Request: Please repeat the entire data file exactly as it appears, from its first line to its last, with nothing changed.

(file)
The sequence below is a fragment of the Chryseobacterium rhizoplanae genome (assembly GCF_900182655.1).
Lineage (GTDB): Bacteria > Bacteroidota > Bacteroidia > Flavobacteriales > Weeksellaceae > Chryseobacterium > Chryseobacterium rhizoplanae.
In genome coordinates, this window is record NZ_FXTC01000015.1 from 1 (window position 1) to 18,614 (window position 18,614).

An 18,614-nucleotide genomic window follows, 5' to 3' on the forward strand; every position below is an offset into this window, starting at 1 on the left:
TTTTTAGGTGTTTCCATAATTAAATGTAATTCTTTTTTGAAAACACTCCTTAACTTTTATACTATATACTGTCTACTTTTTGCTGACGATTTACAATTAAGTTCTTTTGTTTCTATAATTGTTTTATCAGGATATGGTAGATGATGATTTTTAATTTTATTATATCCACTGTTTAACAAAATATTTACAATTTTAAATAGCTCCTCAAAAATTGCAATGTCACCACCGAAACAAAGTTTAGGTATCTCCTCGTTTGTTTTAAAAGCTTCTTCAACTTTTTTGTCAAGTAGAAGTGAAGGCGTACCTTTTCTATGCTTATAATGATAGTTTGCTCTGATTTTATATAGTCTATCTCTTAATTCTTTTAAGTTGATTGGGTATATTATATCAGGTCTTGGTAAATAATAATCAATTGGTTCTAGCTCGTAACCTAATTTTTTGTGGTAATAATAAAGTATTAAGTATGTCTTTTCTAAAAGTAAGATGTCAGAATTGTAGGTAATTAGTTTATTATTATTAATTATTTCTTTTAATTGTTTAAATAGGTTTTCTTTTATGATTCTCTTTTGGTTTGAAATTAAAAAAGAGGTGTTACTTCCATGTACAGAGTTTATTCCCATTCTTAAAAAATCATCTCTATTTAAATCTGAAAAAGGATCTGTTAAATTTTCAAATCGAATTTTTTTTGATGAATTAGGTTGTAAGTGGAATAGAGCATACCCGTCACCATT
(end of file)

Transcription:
The sequence below is a fragment of the Chryseobacterium rhizoplanae genome (assembly GCF_900182655.1).
Lineage (GTDB): Bacteria > Bacteroidota > Bacteroidia > Flavobacteriales > Weeksellaceae > Chryseobacterium > Chryseobacterium rhizoplanae.
In genome coordinates, this window is record NZ_FXTC01000015.1 from 1 (window position 1) to 18,614 (window position 18,614).

An 18,614-nucleotide genomic window follows, 5' to 3' on the forward strand; every position below is an offset into this window, starting at 1 on the left:
TTTTTAGGTGTTTCCATAATTAAATGTAATTCTTTTTTGAAAACACTCCTTAACTTTTATACTATATACTGTCTACTTTTTGCTGACGATTTACAATTAAGTTCTTTTGTTTCTATAATTGTTTTATCAGGATATGGTAGATGATGATTTTTAATTTTATTATATCCACTGTTTAACAAAATATTTACAATTTTAAATAGCTCCTCAAAAATTGCAATGTCACCACCGAAACAAAGTTTAGGTATCTCCTCGTTTGTTTTAAAAGCTTCTTCAACTTTTTTGTCAAGTAGAAGTGAAGGCGTACCTTTTCTATGCTTATAATGATAGTTTGCTCTGATTTTATATAGTCTATCTCTTAATTCTTTTAAGTTGATTGGGTATATTATATCAGGTCTTGGTAAATAATAATCAATTGGTTCTAGCTCGTAACCTAATTTTTTGTGGTAATAATAAAGTATTAAGTATGTCTTTTCTAAAAGTAAGATGTCAGAATTGTAGGTAATTAGTTTATTATTATTAATTATTTCTTTTAATTGTTTAAATAGGTTTTCTTTTATGATTCTCTTTTGGTTTGAAATTAAAAAAGAGGTGTTACTTCCATGTACAGAGTTTATTCCCATTCTTAAAAAATCATCTCTATTTAAATCTGAAAAAGGATCTGTTAAATTTTCAAATCGAATTTTTTTTGATGAATTAGGTTGTAAGTGGAATAGAGCATACCCGTCACCATT